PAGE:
Wednesday, January 30, 2008

Review: Motherbridge of Love

Illustrated by Josee Masse. Barefoot Books, 2007. (review copy) This delightful picture book is a musical poem spoken from a Caucasian mother to her adopted Chinese daughter. It sings of tender love surrounding the child from birth. Mother love supports this child from both her first, biological mother and her second, adoptive mother. It is truly one of the few books I have found about adoption presenting both mothers as beautiful, gracious, tender and nurturing. It gently addresses the child's wondering questions about her origins. Here are the opening sentences:
"Once there were two women who never knew each other.
One you do not know, the other you call Mother.
Two different lives shaped to make you one.
One became your guiding star;
the other became your sun."

The poem continues through out the book to contrast and build the roles of each mother without devaluing either. The daughter's questions are addressed toward the end of the book in the words:
"And now you ask, of course you do,
The question others ask me too:
This place or your birth place -
which are you a daughter of?

Both of them, my darling -
and two different kinds of love."
The only thing I find missing in this book is the acknowledgment of sadness in the loss for mothers and child. I think adoption stories are stronger and even more poignant when that reality is directly addressed. I'm still looking for the book that answers this need.

The illustrations are acrylics painted on Strathmore paper. They glow with joy and tenderness. Light shines out and bounces off textured surfaces. The faces are open with eyes pointed toward each other or forward together into the future. The presentation of mother daughter pairs (both in China and in the adoptive country) is reminiscent of Madonna and Child groupings. Hair and garments flow in long sweeping folds embracing the mother and child. Arms, eyes, flowers and trees reach for each other and form circles of enclosure. There is movement as the child races toward the future, leading and leaving both mothers, or swinging into their arms. Background landscapes of trees, fields and hills dance and weave the family together.

The text of this lovely book is a poem anonymously sent to Mother Bridge of Love. MBL is a charity founded by Xinran, a well known Chinese author, broadcaster and journalist. Read an interview with her here at papertigers. She founded the organization, which is based in London, in order to bring adoptive parents in the west more in touch with their Chinese children's cultural heritage. You can read more about it at the website www.motherbridge.org.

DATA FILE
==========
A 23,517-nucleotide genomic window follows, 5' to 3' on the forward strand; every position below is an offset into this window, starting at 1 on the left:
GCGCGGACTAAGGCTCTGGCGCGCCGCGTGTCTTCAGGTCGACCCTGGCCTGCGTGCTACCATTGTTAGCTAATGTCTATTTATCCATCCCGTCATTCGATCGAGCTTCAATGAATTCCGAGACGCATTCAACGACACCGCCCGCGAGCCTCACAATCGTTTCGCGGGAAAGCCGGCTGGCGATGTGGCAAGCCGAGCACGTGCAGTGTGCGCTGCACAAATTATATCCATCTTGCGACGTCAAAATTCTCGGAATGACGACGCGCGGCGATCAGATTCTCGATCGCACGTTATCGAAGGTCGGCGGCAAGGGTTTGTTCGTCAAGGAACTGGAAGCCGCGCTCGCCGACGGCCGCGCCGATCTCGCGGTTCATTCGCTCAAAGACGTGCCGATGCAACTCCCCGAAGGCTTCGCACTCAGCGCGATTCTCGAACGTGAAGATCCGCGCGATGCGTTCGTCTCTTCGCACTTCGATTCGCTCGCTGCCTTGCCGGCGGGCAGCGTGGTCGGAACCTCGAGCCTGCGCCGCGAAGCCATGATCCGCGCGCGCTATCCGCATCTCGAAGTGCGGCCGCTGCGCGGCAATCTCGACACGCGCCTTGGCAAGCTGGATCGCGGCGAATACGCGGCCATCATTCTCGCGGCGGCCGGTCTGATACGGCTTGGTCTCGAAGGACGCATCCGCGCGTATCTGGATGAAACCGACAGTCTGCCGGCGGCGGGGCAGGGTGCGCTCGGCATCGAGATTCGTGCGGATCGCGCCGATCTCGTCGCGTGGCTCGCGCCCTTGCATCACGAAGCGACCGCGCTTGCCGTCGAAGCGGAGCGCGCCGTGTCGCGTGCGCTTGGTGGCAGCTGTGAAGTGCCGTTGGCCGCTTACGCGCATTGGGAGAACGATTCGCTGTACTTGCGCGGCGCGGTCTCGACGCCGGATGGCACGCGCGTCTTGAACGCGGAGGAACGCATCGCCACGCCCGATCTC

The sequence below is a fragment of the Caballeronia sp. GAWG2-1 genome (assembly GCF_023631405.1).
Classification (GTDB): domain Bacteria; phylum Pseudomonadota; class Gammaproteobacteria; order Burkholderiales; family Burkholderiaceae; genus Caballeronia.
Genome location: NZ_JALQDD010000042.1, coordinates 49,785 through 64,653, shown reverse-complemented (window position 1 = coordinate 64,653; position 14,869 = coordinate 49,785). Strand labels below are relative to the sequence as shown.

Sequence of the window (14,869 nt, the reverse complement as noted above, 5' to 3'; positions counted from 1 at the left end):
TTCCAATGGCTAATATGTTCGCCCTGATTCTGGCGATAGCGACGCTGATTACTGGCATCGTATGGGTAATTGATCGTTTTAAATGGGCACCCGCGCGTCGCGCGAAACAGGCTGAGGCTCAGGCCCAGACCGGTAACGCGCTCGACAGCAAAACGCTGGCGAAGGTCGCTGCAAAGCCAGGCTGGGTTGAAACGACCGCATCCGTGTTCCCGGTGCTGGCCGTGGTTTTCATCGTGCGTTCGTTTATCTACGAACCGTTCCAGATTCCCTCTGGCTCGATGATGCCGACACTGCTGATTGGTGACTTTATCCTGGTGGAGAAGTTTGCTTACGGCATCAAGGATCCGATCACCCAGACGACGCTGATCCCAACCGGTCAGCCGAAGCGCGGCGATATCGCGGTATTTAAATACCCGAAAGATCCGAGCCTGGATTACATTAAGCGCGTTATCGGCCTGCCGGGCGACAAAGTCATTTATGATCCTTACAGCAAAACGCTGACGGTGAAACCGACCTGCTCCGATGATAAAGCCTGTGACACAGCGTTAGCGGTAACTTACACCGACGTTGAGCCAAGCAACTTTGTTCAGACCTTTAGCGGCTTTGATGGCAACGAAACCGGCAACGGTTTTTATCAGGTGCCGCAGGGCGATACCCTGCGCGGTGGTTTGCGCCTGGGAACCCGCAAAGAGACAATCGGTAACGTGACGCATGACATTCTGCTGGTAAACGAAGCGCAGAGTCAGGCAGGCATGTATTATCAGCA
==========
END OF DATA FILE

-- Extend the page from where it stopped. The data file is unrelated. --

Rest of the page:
Some facts about modern China that are included in the press release from Barefoot Books:

  • Since the opening up of intercountry adoption in China in the 1980s, over 100,000 children have been adopted by families in 27 countries in the West.
  • Freedom to travel without having to seek permission was only introduced in 2003.
  • China has 320 million people under the age of fourteen, more than the entire population of the United States.
  • Three hundred million rural Chinese will move to cities in the next fifteen years. China must build urban infrastructure equivalent to a city the size of Houston every month in order to absorb them.
  • There are 222 million "surplus workers" in China's central and western regions. The number of people working in the US is about 140 million.
  • Apparel workers in the US make $9.56 an hour; in El Salvador, apparel workers make $1.65; in China, they make between 68 and 88 cents.
  • China has more speakers of English as a second language than America has native English speakers.
  • China has 56 ethnic groups, with totally different histories, languages and cultures. Its geographical area is 42 times the size of the entire British Isles. its 5,000 years of history have nourished wealth like that of modern Europe, and poverty as severe as that of the Sahara Desert; about 1.3 billion people are making things and trading in hundreds of accents in different languages.
One of the things Mother Bridge of Love coordinates is Western adoptive families traveling back to China with their Chinese children in order to get to know the real China. Take a look at the women who make up the foundation here. Impressive! Royalties of the book go to the charity. Other reviews:

papertigers
Publisher's Weekly (scroll down)
Time magazine
Shama-lama Mama (her five year old son had some interesting insights into the illustrations)

3 comments:

Anonymous said...

"The only thing I find missing in this book is the acknowledgment of sadness in the loss for mothers and child. I think adoption stories are stronger and even more poignant when that reality is directly addressed. I'm still looking for the book that answers this need."

Maybe that book is waiting for you to write it. I don't think most people want to think of the sadness and loss of adoption. They think kids can't handle it or they are worried that they will plant the idea in the child. It is difficult to acknowledge that it exists.

Alison said...
This comment has been removed by the author.
Alison said...

For an alternative view, here's a critique of the poem by a first mother.